Product Type: ecco shoes
Newest Review: ... prefer to invest in something that means she won't have bad feet in future. Ecco shoes are made by direct injection - where the upper has... more
Always Comfy - Occasionally Stylish and even Sexy
Member Name: koshkha
Advantages: Great quality
Disadvantages: Can be very 'orthopaedic'
~Mum Knows Best~
I'm sure nobody reaches adulthood without picking up a few words of wisdom from their mother or grandmother. "Never trust a man in white socks", "Don't eat the yellow snow" or best of all "Cheap things can be a false economy". The last of these goes through my mind when I think about shoes. I've bought good shoes that lasted but were too dull to look at, fantastic looking shoes I couldn't balance on, flimsy shoes that fell apart in weeks and 'investment' shoes and boots that paid me back a thousand times over by staying comfortable and never going out of fashion.
I've reached an age by which I've accumulated a lot of shoes. I'm no Imelda Marcos but just buying a few pairs each year - certainly more than you can wear out - means sooner or later your wardrobe and shoe racks will bulge with shoes you've had perhaps since student days. Some are hardly worn but get kept because they're 'too good to throw away' and there's something a bit icky about the idea of having your shoes sold on in a charity shop that stops you from putting them in the bag for Oxfam. Fortunately some shoes become like old friends - pulled out of the cupboard year after year and put to good service.
In the mountain of shoes that represent my life, the molehill of 'most worn' stands out against the background of the unloved and unworn. And when I look at that molehill of good foot-friends, there's one brand that stands out as vastly over represented and that brand is Ecco.
~Me and Ecco~
I don't recall my first pair of Ecco shoes, neither when I bought them nor what they looked like. Ecco just seems to have been in my life for a very long time. They were also a favourite of my mother-in-law and there weren't too many brands we had in common. That does however raise an important issue about Ecco - they don't ONLY make shoes that look 'orthopaedic' but undoubtedly they are firm favourites with those in search of comfortable shoes, especially for people with foot problems.
I'm not in that group - in fact I have very narrow feet with ludicrously high insteps and I have to avoid the ranges that are designed for grandmas which is sometimes a shame as they can be quite funky. I have had and loved several pairs of their flat nubuck suede 'little girl' shoes - the type with a strap across the instep, I think they're known as Mary Janes - but I've grown out of that phase and now I look for their more stylish and less childish models. To contradict that statement though, I have occasionally dipped into their kids range since my narrow size 5 to 5.5 will often get into the larger girls' sizes - hence a fun pair of black boots with appliqué flowers dancing up my calves. But mostly I'm in their 'ladies that go to the office' range.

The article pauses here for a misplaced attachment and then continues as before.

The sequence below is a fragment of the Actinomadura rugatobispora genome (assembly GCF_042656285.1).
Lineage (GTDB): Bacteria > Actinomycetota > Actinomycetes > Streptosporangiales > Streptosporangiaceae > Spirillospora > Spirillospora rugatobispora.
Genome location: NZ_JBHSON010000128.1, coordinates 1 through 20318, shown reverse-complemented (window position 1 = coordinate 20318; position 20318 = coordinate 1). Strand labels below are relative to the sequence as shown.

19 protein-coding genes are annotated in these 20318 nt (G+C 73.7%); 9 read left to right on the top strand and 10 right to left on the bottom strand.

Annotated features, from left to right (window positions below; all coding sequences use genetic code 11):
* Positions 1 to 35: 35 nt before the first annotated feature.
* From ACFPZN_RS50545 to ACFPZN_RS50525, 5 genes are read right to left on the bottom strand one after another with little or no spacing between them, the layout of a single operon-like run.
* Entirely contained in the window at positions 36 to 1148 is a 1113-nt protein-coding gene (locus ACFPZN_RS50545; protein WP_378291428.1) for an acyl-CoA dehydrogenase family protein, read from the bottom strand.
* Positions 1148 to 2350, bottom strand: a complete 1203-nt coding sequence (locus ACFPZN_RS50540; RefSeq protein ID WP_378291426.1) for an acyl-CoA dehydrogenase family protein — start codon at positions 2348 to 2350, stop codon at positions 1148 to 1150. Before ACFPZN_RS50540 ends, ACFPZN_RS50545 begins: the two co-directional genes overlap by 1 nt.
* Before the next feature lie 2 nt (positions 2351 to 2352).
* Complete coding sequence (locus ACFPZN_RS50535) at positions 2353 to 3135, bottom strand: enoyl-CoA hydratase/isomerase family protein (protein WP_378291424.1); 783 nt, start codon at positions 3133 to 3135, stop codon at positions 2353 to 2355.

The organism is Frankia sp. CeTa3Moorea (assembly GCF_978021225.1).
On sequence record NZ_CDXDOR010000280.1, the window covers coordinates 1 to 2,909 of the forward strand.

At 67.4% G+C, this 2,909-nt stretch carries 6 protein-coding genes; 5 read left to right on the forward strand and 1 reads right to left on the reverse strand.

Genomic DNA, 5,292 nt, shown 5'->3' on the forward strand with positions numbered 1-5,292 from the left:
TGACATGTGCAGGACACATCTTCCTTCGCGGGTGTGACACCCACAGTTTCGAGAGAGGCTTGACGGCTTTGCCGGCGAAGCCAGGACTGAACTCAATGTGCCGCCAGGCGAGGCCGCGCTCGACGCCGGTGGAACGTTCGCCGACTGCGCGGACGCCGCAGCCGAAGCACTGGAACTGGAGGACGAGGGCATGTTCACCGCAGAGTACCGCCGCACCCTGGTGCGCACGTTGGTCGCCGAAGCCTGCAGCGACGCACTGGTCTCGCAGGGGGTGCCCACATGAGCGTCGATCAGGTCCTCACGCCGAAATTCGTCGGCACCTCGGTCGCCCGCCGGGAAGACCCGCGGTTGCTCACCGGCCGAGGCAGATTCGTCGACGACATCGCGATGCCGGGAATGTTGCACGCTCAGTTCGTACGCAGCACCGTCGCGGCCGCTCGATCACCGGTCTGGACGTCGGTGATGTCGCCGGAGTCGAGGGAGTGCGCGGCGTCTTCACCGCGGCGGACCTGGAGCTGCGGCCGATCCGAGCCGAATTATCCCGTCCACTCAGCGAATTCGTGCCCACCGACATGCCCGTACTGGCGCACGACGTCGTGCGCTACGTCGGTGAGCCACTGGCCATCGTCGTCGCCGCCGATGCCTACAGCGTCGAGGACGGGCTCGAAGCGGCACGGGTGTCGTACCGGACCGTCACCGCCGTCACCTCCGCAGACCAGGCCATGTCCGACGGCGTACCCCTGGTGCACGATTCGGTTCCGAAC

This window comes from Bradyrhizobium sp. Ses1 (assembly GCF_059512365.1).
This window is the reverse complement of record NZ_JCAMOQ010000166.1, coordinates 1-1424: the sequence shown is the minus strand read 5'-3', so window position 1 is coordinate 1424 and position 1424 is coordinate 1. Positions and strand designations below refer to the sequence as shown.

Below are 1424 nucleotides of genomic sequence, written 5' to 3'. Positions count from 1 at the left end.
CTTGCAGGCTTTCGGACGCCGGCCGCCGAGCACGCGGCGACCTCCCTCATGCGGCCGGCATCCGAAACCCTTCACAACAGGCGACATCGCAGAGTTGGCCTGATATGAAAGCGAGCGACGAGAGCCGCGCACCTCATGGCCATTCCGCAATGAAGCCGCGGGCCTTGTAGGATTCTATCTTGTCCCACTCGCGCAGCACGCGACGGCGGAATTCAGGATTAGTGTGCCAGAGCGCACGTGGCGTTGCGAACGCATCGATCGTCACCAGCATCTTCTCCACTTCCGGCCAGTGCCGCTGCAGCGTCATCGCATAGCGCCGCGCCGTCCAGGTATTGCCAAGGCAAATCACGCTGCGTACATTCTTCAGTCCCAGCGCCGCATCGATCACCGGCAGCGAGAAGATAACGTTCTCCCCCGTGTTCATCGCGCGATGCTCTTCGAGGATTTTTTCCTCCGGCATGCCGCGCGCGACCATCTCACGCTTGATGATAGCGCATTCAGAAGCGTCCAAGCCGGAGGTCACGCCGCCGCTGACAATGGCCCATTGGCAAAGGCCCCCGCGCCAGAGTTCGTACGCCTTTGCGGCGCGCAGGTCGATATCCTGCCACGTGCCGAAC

~Take a Look on my Shoerack~
I have a spectacular pair of tan court shoes cut perfectly to deal with my scarily high arches and stupidly-narrow heels without falling off my feet. I have a classic black pair in the same range. I have flat black lace-ups picked out in gorgeous burgundy over-stitching and the most comfortable pair of pistachio green boat shoes that inspired the purchase of several items of clothing that went with this unusual colour. As I write this my ankles are cosy in my purple ankle boots - a colour so unusual that our secretary has just been asking me where I got them. They have square toes, a blocky 2 inch heel and are the most comfortable ankle boots I've ever found. I have strappy summer sandals that I've not been able to find since I put them away at the end of the summer a few years ago but one day I'll find them and I know they'll still look great.
The most I've ever spent on an item of footwear (with the exception of walking boots) was not surprisingly in Ecco - a fabulous pair of knee-length dark brown boots with a small flat heel that I hunted high and low for in a season when all boots had ridiculous little kitten heels or ludicrous stilettos that would have me on my arse quicker than you could say 'black ice'. £120 and 6 years later they still look as good as new.
~Do you get what you pay for?~
This brings me to the matter of price. Ecco isn't a cheap brand and most of mine have come from the Ecco outlet shops in either Braintree or Ellesmere Port. Even on discount in the outlets they still aren't cheap. Occasionally I've picked up a bargain in the £30-40 range but normally they're £50-60. At full list price in a High Street store their shoes are around the £75 mark which should be a crime considering most of them are so ugly, and a good pair of boots at list price can be around £150. Buying from the outlet stores means you often only get access to a restricted range but that's probably not a bad thing. If you are lucky enough to have titchy feet in a size 36 or 37 they often have a fantastic range of the shoes they've used for photo shoots for the catalogues (apparently that's the perfect size to make a shoe look its best!) and I suspect that sometimes we get access to non-UK models that aren't in the other shops.
Of course when you buy from Ecco - just as in every other shoe shop - they try to sell you protective polishes and cleaners. I have to confess I polish my shoes even less often than I wash my car but the quality shines through and very few of my Ecco shoes show any real sign of wear. Just recently I've noticed they have some gorgeous looking handbags at very reasonable prices but I've not been tempted enough to part with my pennies just yet. The staff at the Ecco in Ellesmere Port are always friendly and helpful and never pushy. I think that's pretty close to heaven in a shoe shop.
Summary: I can hear and Ecco......ecco.....ecco